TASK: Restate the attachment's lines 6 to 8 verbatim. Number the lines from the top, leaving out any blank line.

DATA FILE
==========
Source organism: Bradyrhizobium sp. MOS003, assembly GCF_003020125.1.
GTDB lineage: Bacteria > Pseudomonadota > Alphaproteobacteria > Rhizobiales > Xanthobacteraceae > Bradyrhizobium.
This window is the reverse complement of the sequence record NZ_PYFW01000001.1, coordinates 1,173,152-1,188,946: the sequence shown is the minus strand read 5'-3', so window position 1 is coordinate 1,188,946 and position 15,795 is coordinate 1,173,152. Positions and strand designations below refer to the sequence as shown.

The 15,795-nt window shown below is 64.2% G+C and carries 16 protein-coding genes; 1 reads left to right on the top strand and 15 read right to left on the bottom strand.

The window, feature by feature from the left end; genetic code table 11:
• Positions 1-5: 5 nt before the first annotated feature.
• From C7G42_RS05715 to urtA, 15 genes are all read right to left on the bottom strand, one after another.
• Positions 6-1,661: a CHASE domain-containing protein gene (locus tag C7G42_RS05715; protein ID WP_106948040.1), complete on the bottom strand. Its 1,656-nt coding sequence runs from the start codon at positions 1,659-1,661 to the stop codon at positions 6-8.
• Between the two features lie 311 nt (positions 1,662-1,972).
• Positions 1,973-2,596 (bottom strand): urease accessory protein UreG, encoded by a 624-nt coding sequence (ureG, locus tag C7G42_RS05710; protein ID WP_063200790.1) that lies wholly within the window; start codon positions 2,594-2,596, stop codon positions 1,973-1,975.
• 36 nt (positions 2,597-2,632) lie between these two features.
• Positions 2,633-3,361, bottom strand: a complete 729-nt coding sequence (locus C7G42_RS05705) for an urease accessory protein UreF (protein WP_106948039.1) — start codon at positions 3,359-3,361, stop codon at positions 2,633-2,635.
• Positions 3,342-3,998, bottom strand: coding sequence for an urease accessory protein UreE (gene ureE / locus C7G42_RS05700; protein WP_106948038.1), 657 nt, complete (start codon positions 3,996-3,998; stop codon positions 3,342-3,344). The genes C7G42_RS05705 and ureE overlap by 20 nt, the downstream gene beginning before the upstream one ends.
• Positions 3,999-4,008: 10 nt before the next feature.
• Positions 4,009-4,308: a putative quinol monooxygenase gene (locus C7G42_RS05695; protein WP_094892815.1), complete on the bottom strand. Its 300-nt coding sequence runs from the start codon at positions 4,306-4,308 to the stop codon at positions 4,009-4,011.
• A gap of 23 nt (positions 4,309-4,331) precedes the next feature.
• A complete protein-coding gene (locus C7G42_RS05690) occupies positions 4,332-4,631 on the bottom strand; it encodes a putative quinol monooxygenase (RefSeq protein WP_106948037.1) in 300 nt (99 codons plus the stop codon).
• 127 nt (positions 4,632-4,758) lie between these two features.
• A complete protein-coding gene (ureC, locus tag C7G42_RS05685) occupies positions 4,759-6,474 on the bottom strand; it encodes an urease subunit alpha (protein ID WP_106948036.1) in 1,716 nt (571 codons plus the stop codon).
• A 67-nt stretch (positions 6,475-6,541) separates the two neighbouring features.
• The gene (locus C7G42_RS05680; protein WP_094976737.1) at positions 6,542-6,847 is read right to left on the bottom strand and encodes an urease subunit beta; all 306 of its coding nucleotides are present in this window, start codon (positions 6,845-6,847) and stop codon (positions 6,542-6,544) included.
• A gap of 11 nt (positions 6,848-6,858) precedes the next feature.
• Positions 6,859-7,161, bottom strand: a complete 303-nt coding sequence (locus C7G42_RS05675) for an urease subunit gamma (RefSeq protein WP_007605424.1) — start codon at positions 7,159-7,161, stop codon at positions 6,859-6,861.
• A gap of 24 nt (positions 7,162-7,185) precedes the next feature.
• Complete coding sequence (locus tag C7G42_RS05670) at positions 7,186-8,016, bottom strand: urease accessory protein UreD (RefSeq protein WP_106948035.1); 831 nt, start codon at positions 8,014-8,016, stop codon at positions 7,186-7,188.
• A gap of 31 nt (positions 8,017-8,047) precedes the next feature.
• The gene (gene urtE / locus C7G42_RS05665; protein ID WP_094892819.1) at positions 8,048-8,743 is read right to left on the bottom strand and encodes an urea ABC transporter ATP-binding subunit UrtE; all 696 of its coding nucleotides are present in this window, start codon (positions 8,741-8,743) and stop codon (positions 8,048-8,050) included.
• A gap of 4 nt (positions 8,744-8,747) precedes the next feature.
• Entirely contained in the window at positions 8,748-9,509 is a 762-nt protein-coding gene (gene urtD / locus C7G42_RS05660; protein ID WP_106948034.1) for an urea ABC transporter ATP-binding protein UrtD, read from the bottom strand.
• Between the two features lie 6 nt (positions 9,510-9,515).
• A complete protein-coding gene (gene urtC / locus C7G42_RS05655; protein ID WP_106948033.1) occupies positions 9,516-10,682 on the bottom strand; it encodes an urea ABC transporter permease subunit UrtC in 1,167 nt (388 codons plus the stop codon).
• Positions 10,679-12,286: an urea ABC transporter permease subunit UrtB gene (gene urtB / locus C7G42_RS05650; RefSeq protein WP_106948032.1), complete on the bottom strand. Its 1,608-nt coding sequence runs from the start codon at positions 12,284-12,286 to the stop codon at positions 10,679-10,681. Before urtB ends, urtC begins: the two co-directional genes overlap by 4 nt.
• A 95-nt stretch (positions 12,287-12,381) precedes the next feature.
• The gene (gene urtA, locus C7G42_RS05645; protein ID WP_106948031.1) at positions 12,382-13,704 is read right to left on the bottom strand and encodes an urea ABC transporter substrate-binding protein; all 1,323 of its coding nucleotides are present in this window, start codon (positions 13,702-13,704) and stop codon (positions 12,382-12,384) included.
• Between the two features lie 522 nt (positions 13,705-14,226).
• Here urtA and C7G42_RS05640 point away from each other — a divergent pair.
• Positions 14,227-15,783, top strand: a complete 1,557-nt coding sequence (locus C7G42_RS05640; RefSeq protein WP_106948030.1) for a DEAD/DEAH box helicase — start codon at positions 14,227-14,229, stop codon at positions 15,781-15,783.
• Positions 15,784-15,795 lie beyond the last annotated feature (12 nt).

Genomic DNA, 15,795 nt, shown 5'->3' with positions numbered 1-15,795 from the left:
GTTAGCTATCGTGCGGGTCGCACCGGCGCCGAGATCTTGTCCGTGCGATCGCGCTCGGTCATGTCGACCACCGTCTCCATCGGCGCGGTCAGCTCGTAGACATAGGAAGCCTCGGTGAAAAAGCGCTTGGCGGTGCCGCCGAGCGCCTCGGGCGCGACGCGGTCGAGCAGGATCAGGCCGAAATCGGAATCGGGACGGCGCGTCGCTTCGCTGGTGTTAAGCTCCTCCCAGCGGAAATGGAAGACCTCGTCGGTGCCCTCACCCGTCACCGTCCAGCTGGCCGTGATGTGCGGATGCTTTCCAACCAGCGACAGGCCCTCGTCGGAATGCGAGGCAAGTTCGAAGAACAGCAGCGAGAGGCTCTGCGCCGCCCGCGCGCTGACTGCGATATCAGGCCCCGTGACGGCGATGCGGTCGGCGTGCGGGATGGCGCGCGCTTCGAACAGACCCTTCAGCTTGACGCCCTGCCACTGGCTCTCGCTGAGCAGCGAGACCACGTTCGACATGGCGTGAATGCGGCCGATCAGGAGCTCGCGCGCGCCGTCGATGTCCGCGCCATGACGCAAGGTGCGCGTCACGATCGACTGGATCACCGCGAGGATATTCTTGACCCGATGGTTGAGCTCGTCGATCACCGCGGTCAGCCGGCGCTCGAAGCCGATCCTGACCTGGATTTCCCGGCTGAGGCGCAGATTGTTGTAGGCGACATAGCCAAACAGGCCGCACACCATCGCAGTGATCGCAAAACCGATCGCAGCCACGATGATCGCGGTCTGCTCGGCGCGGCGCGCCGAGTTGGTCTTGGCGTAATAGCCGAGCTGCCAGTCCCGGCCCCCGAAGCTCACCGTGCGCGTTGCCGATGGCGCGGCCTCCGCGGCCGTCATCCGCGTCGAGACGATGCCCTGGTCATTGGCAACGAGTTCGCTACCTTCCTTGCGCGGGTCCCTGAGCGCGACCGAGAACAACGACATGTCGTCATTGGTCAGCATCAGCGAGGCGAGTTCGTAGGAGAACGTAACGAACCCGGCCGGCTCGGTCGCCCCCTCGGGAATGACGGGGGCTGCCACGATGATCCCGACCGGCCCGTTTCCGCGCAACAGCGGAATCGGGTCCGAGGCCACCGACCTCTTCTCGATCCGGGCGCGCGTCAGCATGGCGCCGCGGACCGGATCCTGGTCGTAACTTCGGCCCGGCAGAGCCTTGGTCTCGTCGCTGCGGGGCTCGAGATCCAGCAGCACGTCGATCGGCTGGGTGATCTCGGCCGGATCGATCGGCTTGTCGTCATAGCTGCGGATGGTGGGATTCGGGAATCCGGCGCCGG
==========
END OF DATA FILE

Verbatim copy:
• Positions 1-5: 5 nt before the first annotated feature.
• From C7G42_RS05715 to urtA, 15 genes are all read right to left on the bottom strand, one after another.
• Positions 6-1,661: a CHASE domain-containing protein gene (locus tag C7G42_RS05715; protein ID WP_106948040.1), complete on the bottom strand. Its 1,656-nt coding sequence runs from the start codon at positions 1,659-1,661 to the stop codon at positions 6-8.